This is the secret to surf fishing that many people don’t understand. The fish are not just swimming around randomly in the ocean out there, and happen to swim by or small out your bait. Fish use specific features of the ocean bed to take cover, wait for prey and feed on any bait floating past.
As a beach angler you can use this to your advantage!
If I was fishing from the beach with a 7ft rod, here’s exactly what I would do.
Go just before low tide
Low tide provides you with so much information about where fish are likely to be located when you are fishing.
As the water recedes and gets shallower, it reveals the underwater ‘topography’, meaning you can see the structures and shapes that the waves and sand have created as the water moves over the ocean bed.
Fishing at low tide means you are fishing as the tide is coming back in and you can see exactly how far and where you need to cast with your 7ft rod – which is sometimes only a few feet in front of you!
Look for gutters forming
Gutters are channels in the sand, often between two clear sandbanks that rise like small hills either side of the gutter.
Sometimes these can be as close as 15-20ft from shore and be full of fish – so a 7ft rod could work well here.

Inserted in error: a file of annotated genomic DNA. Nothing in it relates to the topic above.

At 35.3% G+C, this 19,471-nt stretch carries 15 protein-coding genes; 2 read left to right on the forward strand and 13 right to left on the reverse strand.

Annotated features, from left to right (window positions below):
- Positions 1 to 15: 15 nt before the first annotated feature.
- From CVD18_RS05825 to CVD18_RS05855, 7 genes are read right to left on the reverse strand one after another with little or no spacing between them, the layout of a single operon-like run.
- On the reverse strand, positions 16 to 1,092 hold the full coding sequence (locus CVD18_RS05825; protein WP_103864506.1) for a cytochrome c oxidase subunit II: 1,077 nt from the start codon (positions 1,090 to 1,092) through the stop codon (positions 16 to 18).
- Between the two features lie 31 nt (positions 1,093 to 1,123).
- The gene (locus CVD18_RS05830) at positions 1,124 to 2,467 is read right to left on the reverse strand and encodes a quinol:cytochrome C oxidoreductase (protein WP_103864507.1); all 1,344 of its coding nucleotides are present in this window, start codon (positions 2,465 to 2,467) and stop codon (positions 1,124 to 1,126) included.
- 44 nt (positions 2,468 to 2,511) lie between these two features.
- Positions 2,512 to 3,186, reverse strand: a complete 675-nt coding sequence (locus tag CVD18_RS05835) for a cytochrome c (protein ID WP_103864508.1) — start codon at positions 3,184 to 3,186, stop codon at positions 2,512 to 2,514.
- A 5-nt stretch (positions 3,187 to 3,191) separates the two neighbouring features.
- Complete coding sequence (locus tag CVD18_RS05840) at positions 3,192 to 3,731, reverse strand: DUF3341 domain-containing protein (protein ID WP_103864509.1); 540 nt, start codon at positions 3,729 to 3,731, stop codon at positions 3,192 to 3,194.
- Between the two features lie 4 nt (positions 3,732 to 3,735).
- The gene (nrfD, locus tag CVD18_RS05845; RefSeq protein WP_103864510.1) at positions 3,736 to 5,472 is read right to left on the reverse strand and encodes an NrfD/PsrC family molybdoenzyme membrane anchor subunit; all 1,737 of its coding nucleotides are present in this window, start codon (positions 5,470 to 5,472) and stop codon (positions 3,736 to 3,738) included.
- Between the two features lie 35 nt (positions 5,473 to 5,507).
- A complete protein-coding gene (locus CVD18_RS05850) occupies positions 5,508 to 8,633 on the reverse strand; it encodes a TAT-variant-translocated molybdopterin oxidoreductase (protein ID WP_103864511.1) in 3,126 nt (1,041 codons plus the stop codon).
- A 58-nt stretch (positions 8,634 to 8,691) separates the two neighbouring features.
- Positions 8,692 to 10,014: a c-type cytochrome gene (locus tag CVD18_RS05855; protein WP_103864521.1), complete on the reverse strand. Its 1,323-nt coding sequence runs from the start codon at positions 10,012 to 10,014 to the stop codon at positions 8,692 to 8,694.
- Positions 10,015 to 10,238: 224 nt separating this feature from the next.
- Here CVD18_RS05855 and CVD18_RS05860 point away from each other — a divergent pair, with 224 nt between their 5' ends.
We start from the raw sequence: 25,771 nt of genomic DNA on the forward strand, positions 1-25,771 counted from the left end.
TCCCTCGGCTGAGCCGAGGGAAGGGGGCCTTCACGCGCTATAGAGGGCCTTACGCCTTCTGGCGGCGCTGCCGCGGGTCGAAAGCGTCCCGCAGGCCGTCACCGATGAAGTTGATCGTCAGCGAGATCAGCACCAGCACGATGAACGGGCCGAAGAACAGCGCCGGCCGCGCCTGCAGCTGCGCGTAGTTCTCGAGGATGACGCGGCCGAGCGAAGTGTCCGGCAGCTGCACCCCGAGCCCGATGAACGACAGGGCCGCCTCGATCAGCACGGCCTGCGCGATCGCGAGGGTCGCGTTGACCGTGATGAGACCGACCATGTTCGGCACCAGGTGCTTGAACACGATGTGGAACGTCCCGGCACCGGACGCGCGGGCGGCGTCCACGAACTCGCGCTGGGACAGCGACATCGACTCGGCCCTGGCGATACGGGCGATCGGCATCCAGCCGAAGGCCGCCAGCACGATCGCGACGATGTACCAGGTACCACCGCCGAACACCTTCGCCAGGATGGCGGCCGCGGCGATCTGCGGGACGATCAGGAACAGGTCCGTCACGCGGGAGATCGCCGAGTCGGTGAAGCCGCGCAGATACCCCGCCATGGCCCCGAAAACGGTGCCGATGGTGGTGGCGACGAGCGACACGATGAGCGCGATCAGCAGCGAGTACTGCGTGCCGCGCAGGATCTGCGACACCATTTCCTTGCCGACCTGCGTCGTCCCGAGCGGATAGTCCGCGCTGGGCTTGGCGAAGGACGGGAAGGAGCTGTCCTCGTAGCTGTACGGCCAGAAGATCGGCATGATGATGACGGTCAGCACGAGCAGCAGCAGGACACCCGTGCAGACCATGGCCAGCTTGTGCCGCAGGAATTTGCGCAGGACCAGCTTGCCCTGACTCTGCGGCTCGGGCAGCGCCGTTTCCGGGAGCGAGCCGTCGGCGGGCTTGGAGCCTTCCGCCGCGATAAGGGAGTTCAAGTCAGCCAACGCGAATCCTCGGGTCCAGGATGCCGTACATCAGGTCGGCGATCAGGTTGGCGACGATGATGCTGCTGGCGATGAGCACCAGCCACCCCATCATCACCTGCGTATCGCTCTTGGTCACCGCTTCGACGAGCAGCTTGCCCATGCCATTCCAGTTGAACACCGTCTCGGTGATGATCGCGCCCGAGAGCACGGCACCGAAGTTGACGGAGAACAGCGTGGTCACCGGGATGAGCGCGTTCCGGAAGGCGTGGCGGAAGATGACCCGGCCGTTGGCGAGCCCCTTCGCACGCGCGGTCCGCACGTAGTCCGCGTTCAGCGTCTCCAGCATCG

Gutters provide deep water, and also moving water because the channels help the water from the breaking waves move back out again.
This moving water from breaking waves picks up the bait and pulls it into the gutter.
Fish often wait in the middle, deepest part of the gutter, or just on the sloping edges to catch the bait that’s being swept into the gutter.
Cast your rod in varying locations in and around the gutter for maximum chance of receiving a bite.
Look for holes or cuts
Another great feature to target is a ‘hole’. It’s fairly self-explanatory, but a hole is a deeper area of water where the sand dips into a hole, creating a pool.
You’ll spot these by noticing a change in the color of the water near shore. Darker water indicates deeper water.
Similar to gutters, fish love these features and wait in the middle, deeper section waiting for bait or small fish to be swept into the hole.
So if you can spit some holes closer in that you might reach with your 7ft rod, you’ll likely have lots of fun battling fish back to land.
7ft surf rod power and action
Now, targeting smaller species closer inshore means you don’t need a very heavy power rod.
Something like a medium or medium-light would be a lot of fun for fighting fish through the surf.
I would also recommend a fast action for the rod, to allow you to see bites and also have decent leverage against the fish.
When to avoid using a 7ft rod for surf fishing?
Avoid using a 7ft rod in tougher conditions where the swell and surf is anything over 1 foot or so.